December 5, 2017 by Paul Goldsmith
In 1968, Labour Prime Minister Harold Wilson warned the trade unions that if they didn’t accept his relatively modest changes to trade union legislation he would ‘leave them to the Tories’. That warning turned out to be significant, because eventually Margaret Thatcher turned up and used the full force of the law to make the unions wish they had been more accommodating to Wilson. I tell you this story because at some point Theresa May may have to turn to Arlene Foster and the DUP, who are propping up her government but will operate an effective veto over Brexit arrangements around Northern Ireland, that she may need to leave them to Jeremy Corbyn. That may sharpen their focus.
I feel like it is worth explaining what happened yesterday to Britain’s plans to leave the European Union. Theresa May went into a lunch meeting with European Commission President Jean-Claude Juncker to firm up the deal that both sides would accept before moving onto trade talks. She was able to allegedly make an offer on the ‘divorce bill’ (about £50bn), an offer on EU citizenship rights in the UK (settled status with possibility of referral to ECJ if rights in dispute) and the border between Northern Ireland and Republic of Ireland (some regulatory convergence kept between the two so that there is no need for a hard border). The details seemed to have leaked of this deal and next thing we knew Arlene Foster (leader of the DUP, who are propping up May’s Government with their 10 seats) had come down the steps of the NI assembly and announced that they would only accept a deal which didn’t differentiate in any way between Northern Ireland and the rest of the UK.
Next thing we knew, May and Juncker were appearing at as friendly a press conference can be if talks have failed. They would keep going to try to find an answer. But the chaos that has ensued could derail Brexit talks completely.
In hindsight, it is difficult to see why the DUP could have done anything else. They believe first and foremost that NI is part of the UK. Giving NI a different deal as we leave weakens that bond, and in fact could bring Irish reunification closer. Nicola Sturgeon of the SNP was immediately onto the media pointing out that if NI gets a different deal then so should Scotland. Carwyn Jones of Wales wanted the same thing. Sadiq Khan then asked for a different deal for London. At that point, any deal with the EU essentially fell apart.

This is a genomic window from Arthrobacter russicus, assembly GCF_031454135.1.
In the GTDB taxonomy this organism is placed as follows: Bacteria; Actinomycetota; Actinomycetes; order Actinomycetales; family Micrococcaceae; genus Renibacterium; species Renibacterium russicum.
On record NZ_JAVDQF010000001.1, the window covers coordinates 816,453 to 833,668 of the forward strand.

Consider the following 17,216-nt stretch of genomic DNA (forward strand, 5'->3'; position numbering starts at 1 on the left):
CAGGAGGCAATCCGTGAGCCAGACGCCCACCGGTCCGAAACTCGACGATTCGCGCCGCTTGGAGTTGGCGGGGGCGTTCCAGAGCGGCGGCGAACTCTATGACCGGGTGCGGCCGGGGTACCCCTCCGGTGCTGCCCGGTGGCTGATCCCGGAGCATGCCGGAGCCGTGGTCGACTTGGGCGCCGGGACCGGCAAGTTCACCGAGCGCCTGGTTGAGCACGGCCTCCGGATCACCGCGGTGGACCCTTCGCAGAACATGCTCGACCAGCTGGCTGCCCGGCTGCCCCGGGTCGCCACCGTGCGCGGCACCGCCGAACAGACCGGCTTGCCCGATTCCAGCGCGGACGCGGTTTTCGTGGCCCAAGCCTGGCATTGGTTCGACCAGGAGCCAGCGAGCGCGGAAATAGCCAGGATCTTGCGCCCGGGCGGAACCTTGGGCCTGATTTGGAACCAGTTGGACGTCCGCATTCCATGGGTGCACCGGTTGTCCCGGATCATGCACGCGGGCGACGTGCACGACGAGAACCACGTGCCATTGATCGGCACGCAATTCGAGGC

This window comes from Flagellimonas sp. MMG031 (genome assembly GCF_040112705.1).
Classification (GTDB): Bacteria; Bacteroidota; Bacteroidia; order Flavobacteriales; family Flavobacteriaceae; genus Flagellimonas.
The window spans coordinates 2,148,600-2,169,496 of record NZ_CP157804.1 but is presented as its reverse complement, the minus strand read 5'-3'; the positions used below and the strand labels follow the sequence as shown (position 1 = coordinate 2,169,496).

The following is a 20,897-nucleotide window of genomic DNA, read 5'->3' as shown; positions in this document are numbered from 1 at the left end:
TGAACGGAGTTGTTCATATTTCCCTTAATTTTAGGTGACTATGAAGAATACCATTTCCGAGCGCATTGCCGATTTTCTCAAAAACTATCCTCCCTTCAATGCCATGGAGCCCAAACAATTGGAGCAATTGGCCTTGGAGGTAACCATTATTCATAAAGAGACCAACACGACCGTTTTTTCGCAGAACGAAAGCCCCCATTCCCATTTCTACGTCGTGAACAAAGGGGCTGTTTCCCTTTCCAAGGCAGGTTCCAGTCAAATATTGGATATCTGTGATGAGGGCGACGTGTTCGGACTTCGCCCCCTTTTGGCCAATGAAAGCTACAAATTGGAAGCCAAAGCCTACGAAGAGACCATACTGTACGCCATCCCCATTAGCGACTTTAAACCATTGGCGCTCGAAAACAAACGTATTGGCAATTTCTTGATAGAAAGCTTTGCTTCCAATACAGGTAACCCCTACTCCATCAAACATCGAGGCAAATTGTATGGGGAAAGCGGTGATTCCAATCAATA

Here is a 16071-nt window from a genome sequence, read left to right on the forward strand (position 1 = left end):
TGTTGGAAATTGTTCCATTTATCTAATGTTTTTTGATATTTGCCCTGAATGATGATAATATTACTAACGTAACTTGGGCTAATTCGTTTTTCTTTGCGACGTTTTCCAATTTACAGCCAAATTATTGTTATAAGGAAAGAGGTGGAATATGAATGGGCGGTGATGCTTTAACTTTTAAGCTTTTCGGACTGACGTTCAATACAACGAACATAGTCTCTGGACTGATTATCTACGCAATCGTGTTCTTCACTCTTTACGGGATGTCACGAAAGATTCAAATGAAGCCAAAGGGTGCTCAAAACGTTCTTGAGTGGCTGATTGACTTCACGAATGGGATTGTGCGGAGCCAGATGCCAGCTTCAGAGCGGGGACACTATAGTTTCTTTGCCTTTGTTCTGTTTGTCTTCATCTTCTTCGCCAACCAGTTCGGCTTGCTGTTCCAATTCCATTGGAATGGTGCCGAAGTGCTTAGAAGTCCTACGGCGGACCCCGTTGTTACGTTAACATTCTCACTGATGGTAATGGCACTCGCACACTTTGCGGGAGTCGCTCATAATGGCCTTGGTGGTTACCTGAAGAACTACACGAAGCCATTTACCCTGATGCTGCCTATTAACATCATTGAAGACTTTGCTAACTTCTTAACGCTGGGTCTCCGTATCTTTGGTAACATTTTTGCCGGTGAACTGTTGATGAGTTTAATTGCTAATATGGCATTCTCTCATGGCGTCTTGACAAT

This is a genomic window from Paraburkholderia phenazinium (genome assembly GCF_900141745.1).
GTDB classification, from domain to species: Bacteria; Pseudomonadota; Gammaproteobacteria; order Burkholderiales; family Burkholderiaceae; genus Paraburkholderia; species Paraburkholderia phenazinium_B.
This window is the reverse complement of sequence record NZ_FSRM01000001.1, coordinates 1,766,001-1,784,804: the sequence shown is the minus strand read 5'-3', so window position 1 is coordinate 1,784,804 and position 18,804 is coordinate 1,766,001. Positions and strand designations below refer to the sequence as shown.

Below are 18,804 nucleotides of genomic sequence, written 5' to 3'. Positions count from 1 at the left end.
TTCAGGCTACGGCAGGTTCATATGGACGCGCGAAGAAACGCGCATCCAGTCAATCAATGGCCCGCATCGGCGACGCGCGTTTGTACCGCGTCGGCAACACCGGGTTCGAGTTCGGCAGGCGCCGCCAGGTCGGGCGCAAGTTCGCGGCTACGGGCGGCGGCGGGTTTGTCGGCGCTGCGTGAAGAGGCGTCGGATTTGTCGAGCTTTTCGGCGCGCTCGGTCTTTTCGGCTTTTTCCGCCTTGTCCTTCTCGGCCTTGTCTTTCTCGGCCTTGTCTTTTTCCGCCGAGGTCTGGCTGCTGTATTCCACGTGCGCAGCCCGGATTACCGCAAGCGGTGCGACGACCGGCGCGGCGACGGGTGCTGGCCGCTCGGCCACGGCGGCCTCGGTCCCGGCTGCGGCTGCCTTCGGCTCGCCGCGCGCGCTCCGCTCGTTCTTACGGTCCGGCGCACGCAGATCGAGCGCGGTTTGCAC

Under the terms of the Good Friday Agreement between Nationalists and Unionists, it was agreed that any change in the constitutional arrangements of Northern Ireland would need to be subject to a referendum. Giving the country a different status vis-a-vis the EU to what the rest of the UK has is a pretty significant change in its constitutional arrangements. That said, sources close to the deal actually about to be agreed say it is mainly in the areas of agriculture and energy and transport, which are specific North-South border issues, and was about ‘alignment’ rather than actually seeing NI remain in the Customs Union and Single Market. Foster and the DUP decided that this deal counted as ‘regulatory divergence’ from the UK, and they weren’t having that.
One could argue that Foster and the DUP are overplaying their hand, effectively granting themselves a veto over a Brexit deal. Yet the political reality is that the DUP have been put in a position of ridiculously overbalanced power by Theresa May’s wish to stay in Downing Street. They almost have a veto on everything. At some point, May may need to call the DUP’s bluff. If they decide to leave the ‘deal’ they are in with the Conservatives, a general election may have to be called, and if that happens right now, Jeremy Corbyn could win. The DUP have to decide what is worse, being flexible over this concept of ‘regulatory divergence’ or having Jeremy Corbyn and John McDonnell – both openly sympathetic to the Republican cause all their lives, in Downing Street.
In an ideal world, the UK wouldn’t have agreed to the ridiculous demand that sufficient progress be made on the Northern Ireland border issue before talks of a future deal went forward. It is impossible to make progress on the issue until an idea is gained of what the future relationship between the UK and the EU is.
Ultimately, the biggest problem is this – Referendums are supposed to solve simple yes and no issues. There was barely a mention of Northern Ireland and its border with the Republic during the 2016 referendum campaign. The option of ‘Leave – but no hard border with Republic of Ireland’ wasn’t on the ballot. Our relationship with the EU is and always has been a complex business. There are no simple answers to this. Don’t bet too much on any outcome.